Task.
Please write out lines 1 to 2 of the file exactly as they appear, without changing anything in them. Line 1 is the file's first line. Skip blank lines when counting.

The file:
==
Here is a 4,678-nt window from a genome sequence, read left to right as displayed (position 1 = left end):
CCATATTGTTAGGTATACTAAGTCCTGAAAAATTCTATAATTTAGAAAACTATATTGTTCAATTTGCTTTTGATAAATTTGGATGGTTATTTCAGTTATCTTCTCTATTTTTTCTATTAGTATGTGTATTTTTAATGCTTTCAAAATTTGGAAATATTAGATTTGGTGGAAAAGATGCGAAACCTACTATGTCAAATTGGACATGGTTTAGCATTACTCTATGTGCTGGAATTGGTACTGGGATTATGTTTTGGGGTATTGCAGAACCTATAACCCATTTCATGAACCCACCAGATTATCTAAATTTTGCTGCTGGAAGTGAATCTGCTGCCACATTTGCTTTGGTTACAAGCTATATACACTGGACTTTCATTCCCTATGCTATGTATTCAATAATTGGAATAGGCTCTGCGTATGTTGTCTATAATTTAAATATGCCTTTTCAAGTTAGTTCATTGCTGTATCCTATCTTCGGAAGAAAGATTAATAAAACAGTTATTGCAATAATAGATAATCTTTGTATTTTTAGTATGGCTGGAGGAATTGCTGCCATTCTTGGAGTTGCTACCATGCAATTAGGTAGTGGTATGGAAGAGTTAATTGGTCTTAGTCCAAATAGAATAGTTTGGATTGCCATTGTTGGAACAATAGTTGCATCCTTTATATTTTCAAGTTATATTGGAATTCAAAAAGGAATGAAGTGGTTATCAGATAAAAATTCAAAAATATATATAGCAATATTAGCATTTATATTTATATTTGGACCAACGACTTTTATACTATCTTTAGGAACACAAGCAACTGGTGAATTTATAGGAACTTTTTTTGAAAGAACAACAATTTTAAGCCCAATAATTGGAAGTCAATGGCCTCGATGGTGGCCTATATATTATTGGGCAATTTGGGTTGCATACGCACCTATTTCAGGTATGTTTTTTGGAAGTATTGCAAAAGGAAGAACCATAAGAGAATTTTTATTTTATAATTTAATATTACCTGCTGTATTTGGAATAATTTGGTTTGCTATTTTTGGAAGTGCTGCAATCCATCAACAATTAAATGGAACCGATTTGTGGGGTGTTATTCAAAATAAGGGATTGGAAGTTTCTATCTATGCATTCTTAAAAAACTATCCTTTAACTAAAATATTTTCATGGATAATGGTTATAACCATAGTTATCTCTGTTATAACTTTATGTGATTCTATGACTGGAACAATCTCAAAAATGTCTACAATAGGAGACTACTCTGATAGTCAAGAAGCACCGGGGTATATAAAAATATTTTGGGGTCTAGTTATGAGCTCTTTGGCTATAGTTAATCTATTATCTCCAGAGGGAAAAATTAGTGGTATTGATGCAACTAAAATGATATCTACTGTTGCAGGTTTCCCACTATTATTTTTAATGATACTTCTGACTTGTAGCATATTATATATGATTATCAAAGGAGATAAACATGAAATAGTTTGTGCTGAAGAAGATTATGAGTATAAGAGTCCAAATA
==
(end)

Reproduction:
Here is a 4,678-nt window from a genome sequence, read left to right as displayed (position 1 = left end):
CCATATTGTTAGGTATACTAAGTCCTGAAAAATTCTATAATTTAGAAAACTATATTGTTCAATTTGCTTTTGATAAATTTGGATGGTTATTTCAGTTATCTTCTCTATTTTTTCTATTAGTATGTGTATTTTTAATGCTTTCAAAATTTGGAAATATTAGATTTGGTGGAAAAGATGCGAAACCTACTATGTCAAATTGGACATGGTTTAGCATTACTCTATGTGCTGGAATTGGTACTGGGATTATGTTTTGGGGTATTGCAGAACCTATAACCCATTTCATGAACCCACCAGATTATCTAAATTTTGCTGCTGGAAGTGAATCTGCTGCCACATTTGCTTTGGTTACAAGCTATATACACTGGACTTTCATTCCCTATGCTATGTATTCAATAATTGGAATAGGCTCTGCGTATGTTGTCTATAATTTAAATATGCCTTTTCAAGTTAGTTCATTGCTGTATCCTATCTTCGGAAGAAAGATTAATAAAACAGTTATTGCAATAATAGATAATCTTTGTATTTTTAGTATGGCTGGAGGAATTGCTGCCATTCTTGGAGTTGCTACCATGCAATTAGGTAGTGGTATGGAAGAGTTAATTGGTCTTAGTCCAAATAGAATAGTTTGGATTGCCATTGTTGGAACAATAGTTGCATCCTTTATATTTTCAAGTTATATTGGAATTCAAAAAGGAATGAAGTGGTTATCAGATAAAAATTCAAAAATATATATAGCAATATTAGCATTTATATTTATATTTGGACCAACGACTTTTATACTATCTTTAGGAACACAAGCAACTGGTGAATTTATAGGAACTTTTTTTGAAAGAACAACAATTTTAAGCCCAATAATTGGAAGTCAATGGCCTCGATGGTGGCCTATATATTATTGGGCAATTTGGGTTGCATACGCACCTATTTCAGGTATGTTTTTTGGAAGTATTGCAAAAGGAAGAACCATAAGAGAATTTTTATTTTATAATTTAATATTACCTGCTGTATTTGGAATAATTTGGTTTGCTATTTTTGGAAGTGCTGCAATCCATCAACAATTAAATGGAACCGATTTGTGGGGTGTTATTCAAAATAAGGGATTGGAAGTTTCTATCTATGCATTCTTAAAAAACTATCCTTTAACTAAAATATTTTCATGGATAATGGTTATAACCATAGTTATCTCTGTTATAACTTTATGTGATTCTATGACTGGAACAATCTCAAAAATGTCTACAATAGGAGACTACTCTGATAGTCAAGAAGCACCGGGGTATATAAAAATATTTTGGGGTCTAGTTATGAGCTCTTTGGCTATAGTTAATCTATTATCTCCAGAGGGAAAAATTAGTGGTATTGATGCAACTAAAATGATATCTACTGTTGCAGGTTTCCCACTATTATTTTTAATGATACTTCTGACTTGTAGCATATTATATATGATTATCAAAGGAGATAAACATGAAATAGTTTGTGCTGAAGAAGATTATGAGTATAAGAGTCCAAATA